Cisco this week announced its intent to acquire privately held Tail-f Systems, a developer of multivendor network service orchestration systems for traditional and virtualized networks, and one of the vendors AT&T selected for its Domain 2.0 SDN/NFV project.
Under the terms of the agreement, Cisco will pay $175 million in cash and retention-based incentives in exchange for all shares of Tail-f, which is based in Stockholm.
[ PathSolutions solves the network monitoring maze -- and nets an InfoWorld Test Center Editor's Choice. | Pick up expert networking how-to advice from InfoWorld's Networking Deep Dive PDF special report and Technology: Networking newsletter. ]
+ MORE ON NETWORK WORLD: SDN seen slowing spending on routers, switches +
With the Tail-f acquisition, Cisco essentially buys its way into AT&T Domain 2.0 initiative, an effort to virtualize the AT&T service network with software-defined networking and network functions virtualization. Tail-f is one of six vendors AT&T has identified publicly as Domain 2.0 suppliers, a list that also includes Ericsson, Metaswitch Networks, startup Affirmed Networks, Juniper Networks and Amdocs.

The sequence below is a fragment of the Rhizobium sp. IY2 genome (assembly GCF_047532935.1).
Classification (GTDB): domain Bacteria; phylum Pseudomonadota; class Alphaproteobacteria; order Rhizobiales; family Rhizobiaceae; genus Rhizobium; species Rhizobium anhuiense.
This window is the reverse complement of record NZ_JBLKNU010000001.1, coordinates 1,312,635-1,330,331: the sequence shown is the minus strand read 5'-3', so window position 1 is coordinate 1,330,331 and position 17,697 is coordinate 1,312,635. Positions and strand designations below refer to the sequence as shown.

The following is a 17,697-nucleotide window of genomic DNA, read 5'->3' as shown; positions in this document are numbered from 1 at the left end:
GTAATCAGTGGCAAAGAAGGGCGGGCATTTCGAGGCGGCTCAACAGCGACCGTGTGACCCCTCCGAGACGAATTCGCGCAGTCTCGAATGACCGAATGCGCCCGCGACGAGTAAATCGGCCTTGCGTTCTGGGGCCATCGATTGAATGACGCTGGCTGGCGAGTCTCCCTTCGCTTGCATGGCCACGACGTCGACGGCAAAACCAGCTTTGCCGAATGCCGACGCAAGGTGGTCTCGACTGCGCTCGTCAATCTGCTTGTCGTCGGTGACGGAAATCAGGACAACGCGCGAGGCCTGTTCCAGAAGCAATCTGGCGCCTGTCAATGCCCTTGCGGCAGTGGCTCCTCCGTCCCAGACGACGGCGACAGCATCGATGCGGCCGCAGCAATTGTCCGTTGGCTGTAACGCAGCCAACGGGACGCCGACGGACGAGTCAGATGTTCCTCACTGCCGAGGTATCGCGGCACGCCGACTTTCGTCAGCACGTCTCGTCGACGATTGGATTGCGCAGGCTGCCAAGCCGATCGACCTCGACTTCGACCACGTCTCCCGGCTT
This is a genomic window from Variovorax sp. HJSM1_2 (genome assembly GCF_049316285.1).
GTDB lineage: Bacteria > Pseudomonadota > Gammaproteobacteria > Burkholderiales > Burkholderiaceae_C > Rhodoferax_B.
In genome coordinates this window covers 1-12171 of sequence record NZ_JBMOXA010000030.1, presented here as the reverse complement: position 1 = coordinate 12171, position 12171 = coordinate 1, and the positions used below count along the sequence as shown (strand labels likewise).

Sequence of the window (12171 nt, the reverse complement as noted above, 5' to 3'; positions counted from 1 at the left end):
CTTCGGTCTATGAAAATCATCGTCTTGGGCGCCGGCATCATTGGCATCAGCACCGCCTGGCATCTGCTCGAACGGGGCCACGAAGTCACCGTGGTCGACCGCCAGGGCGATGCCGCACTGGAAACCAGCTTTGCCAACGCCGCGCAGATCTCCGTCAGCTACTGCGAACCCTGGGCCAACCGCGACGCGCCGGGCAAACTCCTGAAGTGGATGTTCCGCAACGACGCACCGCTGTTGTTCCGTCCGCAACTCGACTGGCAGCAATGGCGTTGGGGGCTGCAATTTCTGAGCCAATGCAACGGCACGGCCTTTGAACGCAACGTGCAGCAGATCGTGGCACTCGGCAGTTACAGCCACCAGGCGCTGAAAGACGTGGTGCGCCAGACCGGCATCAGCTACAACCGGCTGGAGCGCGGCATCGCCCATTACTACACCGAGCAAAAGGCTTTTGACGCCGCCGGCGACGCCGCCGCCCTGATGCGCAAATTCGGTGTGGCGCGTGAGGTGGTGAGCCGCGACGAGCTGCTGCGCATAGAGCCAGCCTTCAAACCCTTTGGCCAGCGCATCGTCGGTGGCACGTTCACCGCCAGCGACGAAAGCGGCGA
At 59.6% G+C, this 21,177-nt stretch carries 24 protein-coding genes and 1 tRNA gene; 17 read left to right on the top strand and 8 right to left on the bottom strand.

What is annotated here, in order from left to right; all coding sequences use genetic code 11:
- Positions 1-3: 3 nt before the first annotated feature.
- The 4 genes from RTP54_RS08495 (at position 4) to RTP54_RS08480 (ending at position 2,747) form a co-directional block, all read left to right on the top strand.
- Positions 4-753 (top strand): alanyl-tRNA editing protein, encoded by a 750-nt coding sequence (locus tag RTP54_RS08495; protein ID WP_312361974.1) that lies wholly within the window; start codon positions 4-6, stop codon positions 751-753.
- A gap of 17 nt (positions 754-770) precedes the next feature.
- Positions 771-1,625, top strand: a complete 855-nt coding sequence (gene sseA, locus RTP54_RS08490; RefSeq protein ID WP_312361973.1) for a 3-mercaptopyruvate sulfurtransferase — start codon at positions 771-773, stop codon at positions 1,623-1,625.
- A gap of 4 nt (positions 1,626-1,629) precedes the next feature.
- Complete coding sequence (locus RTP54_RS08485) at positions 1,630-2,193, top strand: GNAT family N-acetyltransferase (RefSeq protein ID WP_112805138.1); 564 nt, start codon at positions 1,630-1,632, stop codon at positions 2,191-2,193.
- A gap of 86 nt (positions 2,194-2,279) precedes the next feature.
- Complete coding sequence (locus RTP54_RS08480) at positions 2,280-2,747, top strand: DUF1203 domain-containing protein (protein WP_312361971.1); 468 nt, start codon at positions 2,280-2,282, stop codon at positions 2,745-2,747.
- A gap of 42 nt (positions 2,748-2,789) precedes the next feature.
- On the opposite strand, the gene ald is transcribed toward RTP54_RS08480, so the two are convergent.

Domain 2.0 is viewed as a negative for Cisco's Application Centric Infrastructure programmable networking strategy due to AT&T's reported preference for commodity, white box hardware and SDN controllers. VMware's NSX network virtualization platform is also already present in AT&T data centers.
Cisco, though, is expected to retain its incumbency in AT&T's WAN.
Tail-f's products help service providers and enterprise IT organizations implement cloud applications and network services across multivendor networking devices. They also help reduce time-to-market for network equipment vendors building equipment for software-programmable networks, Cisco says.
Tail-f's network service orchestration technology will help Cisco provide products that simplify and automate the provisioning and management of both physical and virtual networks in the cloud. Tail-f's software also addresses provisioning of traditional Layer 2/3 VPNs as well as next-generation networks based on NFV and programmability, Cisco says.
"The acquisition of Tail-f's network services configuration and orchestration technology will extend Cisco's innovation in network function virtualization, helping service providers reduce operating costs and the time it takes to deploy new services, making agile service provisioning a reality," states Hilton Romanski, senior vice president of Cisco Corporate Development.
Upon completion of the acquisition, Tail-f employees will join Cisco's Cloud and Virtualization Group led by Gee Rittenhouse, vice president and general manager. The acquisition of Tail-f is expected to be completed in Cisco's fiscal fourth quarter, which ends in July.
Tail-f has 90 customers, including seven of the top 10 network equipment providers, as well as a number of Tier 1 service providers in addition to AT&T. Deutsche Telekom is also a Tail-f customer.